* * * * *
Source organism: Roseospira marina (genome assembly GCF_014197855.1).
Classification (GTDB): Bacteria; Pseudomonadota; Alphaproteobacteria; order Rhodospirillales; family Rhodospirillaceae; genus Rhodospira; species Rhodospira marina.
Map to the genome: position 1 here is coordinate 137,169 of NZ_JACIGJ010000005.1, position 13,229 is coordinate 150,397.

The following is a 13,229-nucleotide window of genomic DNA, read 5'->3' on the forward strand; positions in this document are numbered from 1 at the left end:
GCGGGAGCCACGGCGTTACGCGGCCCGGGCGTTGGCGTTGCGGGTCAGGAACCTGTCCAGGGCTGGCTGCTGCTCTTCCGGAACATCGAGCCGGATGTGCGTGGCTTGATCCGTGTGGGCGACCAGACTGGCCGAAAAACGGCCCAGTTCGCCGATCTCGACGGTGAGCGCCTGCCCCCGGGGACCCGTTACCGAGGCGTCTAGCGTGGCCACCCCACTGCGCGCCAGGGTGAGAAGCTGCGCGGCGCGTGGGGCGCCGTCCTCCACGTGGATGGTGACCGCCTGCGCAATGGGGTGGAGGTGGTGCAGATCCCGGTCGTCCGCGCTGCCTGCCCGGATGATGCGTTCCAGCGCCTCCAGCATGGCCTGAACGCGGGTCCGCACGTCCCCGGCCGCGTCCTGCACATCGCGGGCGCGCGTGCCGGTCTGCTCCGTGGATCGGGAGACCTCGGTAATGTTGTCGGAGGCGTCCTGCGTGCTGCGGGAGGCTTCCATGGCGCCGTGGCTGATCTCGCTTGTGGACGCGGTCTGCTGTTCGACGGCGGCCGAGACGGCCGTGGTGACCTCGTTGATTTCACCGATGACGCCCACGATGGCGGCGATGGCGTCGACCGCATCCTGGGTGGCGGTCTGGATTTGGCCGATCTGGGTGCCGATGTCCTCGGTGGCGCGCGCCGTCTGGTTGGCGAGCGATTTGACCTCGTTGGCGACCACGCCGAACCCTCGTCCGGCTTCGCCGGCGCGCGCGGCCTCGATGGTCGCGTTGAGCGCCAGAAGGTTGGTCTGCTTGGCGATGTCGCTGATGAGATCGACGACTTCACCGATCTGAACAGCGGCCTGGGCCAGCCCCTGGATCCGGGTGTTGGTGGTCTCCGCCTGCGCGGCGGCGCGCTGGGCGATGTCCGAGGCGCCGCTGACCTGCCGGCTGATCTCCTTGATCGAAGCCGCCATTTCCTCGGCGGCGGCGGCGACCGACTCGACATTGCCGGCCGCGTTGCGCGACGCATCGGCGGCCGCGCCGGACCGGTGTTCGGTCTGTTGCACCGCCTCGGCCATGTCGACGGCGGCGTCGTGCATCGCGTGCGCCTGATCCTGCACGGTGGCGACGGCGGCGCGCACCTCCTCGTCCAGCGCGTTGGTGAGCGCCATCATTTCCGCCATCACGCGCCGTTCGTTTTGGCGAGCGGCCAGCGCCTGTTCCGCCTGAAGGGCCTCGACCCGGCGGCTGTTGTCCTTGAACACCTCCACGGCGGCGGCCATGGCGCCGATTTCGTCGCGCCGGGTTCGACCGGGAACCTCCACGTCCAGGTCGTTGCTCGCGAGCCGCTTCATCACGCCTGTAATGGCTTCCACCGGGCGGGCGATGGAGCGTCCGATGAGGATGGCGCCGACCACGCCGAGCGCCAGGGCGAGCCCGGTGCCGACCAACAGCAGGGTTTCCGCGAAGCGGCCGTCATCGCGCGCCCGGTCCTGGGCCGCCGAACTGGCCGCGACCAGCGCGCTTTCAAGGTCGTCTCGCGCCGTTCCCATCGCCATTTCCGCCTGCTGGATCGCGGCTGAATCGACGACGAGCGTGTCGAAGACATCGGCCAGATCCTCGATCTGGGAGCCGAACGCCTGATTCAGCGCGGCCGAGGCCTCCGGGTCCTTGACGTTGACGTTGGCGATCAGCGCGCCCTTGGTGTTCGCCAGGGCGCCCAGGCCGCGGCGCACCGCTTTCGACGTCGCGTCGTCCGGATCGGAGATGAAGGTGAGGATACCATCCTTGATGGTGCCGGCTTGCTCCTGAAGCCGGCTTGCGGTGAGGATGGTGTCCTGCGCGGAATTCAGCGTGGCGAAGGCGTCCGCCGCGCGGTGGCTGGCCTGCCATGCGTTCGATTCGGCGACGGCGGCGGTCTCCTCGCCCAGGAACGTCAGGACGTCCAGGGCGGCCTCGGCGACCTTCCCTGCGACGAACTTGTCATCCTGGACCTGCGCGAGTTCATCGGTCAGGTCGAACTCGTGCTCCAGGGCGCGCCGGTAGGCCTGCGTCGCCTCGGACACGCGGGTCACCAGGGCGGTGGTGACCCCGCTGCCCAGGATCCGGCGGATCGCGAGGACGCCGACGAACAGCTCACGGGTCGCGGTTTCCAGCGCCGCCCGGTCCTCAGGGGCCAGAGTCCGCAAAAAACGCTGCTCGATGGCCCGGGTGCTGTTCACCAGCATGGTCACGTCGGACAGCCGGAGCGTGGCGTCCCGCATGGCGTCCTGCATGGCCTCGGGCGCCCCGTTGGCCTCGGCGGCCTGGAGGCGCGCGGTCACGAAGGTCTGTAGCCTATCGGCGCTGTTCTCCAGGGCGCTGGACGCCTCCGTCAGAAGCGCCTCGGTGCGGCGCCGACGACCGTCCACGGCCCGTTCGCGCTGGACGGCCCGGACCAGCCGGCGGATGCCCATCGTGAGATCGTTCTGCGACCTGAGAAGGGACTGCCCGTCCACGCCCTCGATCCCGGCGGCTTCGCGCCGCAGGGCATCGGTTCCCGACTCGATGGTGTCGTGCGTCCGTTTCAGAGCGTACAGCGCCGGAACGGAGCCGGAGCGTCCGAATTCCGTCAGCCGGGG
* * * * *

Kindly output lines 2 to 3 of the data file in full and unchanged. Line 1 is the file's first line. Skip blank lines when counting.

Classification (GTDB): Bacteria; Pseudomonadota; Alphaproteobacteria; order Rhodospirillales; family Rhodospirillaceae; genus Rhodospira; species Rhodospira marina.
Map to the genome: position 1 here is coordinate 137,169 of NZ_JACIGJ010000005.1, position 13,229 is coordinate 150,397.